A successful marriage needs thoughtful consideration, a wise ‘division of labor’ and a great sense of humor.

A successful marriage needs thoughtful consideration, a wise ‘division of labor’ and a great sense of humor.


In our marriage, through all the ups and downs, we have shown consideration for each other and flexibility of division of labor based on our circumstances at the time – and tried to have a sense of humor regardless what circumstances we are in.


I like to think we have a successful marriage.


During the earlier years of our marriage, Mark worked full time in the Canadian Forces and I owned my own business in Trenton, Ontario, which is where we were based at the time.

Mark would be the first to leave the house as his work started and ended earlier than mine. So, I fed the kids breakfast, got them dressed and made sure they got off to school on time. Then I would leave to open the store by 9 am and remain there until closing at 5:00 pm.

Mark returned home about 3 pm and would greet the kids, get them busy with homework if they had any, and begin preparing dinner for us all.

Beyond this, our efforts fell within traditional gender roles for the most part, with each covering for the other when necessary. Mark mowed the lawn, did the home repairs, maintained the vehicles, built the kids’ ice rink in the winter (very, very important), took out the garbage, etc. I cleaned house, did laundry, did the grocery and other shopping, performed all administrative tasks in the household and dealt with the kids and their playmates. We each knew the other was ready and willing to fill in where and when needed.

This same division of labor took place both before and after we lived in Trenton, when I and Mark both worked full time jobs – with minor variations to accommodate our schedules and workload.

In the past two years, however, while I’ve been on disability, Mark has assumed the grocery shopping and dealing with outside tasks and appointments, in addition to the tasks he always did. I’ve assumed all of the indoor household tasks to a much greater degree (although admittedly not often enough as I’m such a horrible procrastinator) since I’m home all the time. I also usually get up with Mark in the morning and prepare his lunch and start my own chores while he showers and prepares to leave for work.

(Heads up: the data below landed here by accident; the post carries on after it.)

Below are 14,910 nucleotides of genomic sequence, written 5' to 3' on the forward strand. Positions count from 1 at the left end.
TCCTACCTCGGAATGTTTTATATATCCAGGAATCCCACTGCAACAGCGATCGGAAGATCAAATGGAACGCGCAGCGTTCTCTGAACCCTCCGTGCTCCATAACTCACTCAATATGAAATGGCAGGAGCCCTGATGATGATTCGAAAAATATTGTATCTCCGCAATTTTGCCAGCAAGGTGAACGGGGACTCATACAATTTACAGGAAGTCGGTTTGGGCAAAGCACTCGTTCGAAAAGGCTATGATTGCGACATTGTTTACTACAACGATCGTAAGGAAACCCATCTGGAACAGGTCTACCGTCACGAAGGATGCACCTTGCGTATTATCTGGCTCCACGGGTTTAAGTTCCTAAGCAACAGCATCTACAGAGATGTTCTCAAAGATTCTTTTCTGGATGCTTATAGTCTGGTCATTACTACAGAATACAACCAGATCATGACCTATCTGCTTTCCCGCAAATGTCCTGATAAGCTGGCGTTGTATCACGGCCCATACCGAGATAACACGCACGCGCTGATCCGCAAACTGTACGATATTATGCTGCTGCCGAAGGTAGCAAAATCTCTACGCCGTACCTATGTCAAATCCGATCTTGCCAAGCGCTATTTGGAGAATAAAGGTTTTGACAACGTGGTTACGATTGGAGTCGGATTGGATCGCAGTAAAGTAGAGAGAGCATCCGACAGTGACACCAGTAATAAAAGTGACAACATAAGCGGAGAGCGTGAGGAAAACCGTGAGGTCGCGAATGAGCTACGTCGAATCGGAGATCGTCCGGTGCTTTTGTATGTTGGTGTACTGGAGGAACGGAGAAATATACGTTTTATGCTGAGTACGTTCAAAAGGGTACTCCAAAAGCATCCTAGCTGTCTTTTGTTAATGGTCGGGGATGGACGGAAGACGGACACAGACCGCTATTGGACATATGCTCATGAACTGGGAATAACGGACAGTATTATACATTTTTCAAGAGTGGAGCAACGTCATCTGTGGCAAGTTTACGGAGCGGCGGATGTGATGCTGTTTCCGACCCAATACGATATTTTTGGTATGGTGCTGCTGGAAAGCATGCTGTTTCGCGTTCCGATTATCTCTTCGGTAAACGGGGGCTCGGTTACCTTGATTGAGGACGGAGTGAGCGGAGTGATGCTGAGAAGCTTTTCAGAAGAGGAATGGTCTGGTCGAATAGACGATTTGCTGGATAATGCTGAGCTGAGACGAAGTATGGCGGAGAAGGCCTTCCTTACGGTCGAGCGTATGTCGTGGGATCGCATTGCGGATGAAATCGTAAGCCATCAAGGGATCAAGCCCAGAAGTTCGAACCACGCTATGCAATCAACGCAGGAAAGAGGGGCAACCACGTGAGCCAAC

As well, we always think of each other in everything we do.

Mark likes to cook breakfast and I don’t usually, preferring a quick, cold breakfast. Most of the time, though, he will make breakfast for me as well when he is making it. When one of us goes to get something like coffee, water, etc., we always offer to get anything the other needs. This may seem like a very small thing, but it means a lot – at least to me.

I can never make up to Mark for the additional responsibilities he has taken on, but the one thing I do for him all of the time is get up early with the pets on weekends and holidays so he can sleep in.

Occasionally, Mark will decide to start a household chore and I get defensive and take him to task as this is ‘my job’. “You shouldn’t be doing that since I’m home all the time,” I’d say.

Erin and her trademark pink hair after a photo shoot.

Erin and her trademark pink hair.

One day, however, I think I surprised him. I wasn’t aware of what was happening at the time, but my daughter had decided to dye her hair the bright pink she loves and got a lot of it on the bathroom tub and sink. I discovered this when I walked in on Mark scrubbing at both to remove the dye stains. Immediately, I fell into my usual defensive mode and told him to stop as “it’s my job.” He didn’t, and I left.

Stu's naughty grin at his high school graduation.

Stu’s naughty grin at his high school graduation.

A few minutes later he walked into the family room and said, “that feels really good to get that done.”

I didn’t say anything, but left to go into the kitchen and do the dishes. Once in there, I said, “So, you liked cleaning the bathroom? If you like it, you can take it on permanently.”

The silence was deafening. I looked up from the dishwasher and muttered, “Hey?”, trying to see if he heard me. He looked at me deadpan and said, “What?”

I just kept looking at him and as time went on, he couldn’t keep the straight face anymore and I could see a sheepish grin appearing. Sometimes I can really see where my son, Stuart, gets his ‘naughty’ streak!

Published by Christine Blythe

A fifties' child, mom, wife, avid genealogy researcher, web contributor and author/owner of four blogs including Empty Nest Ancestry, Feathering the Empty Nest, Top Web Blog Tips, Job Bully, and our extensive family genealogy database site at Blythe Genealogy.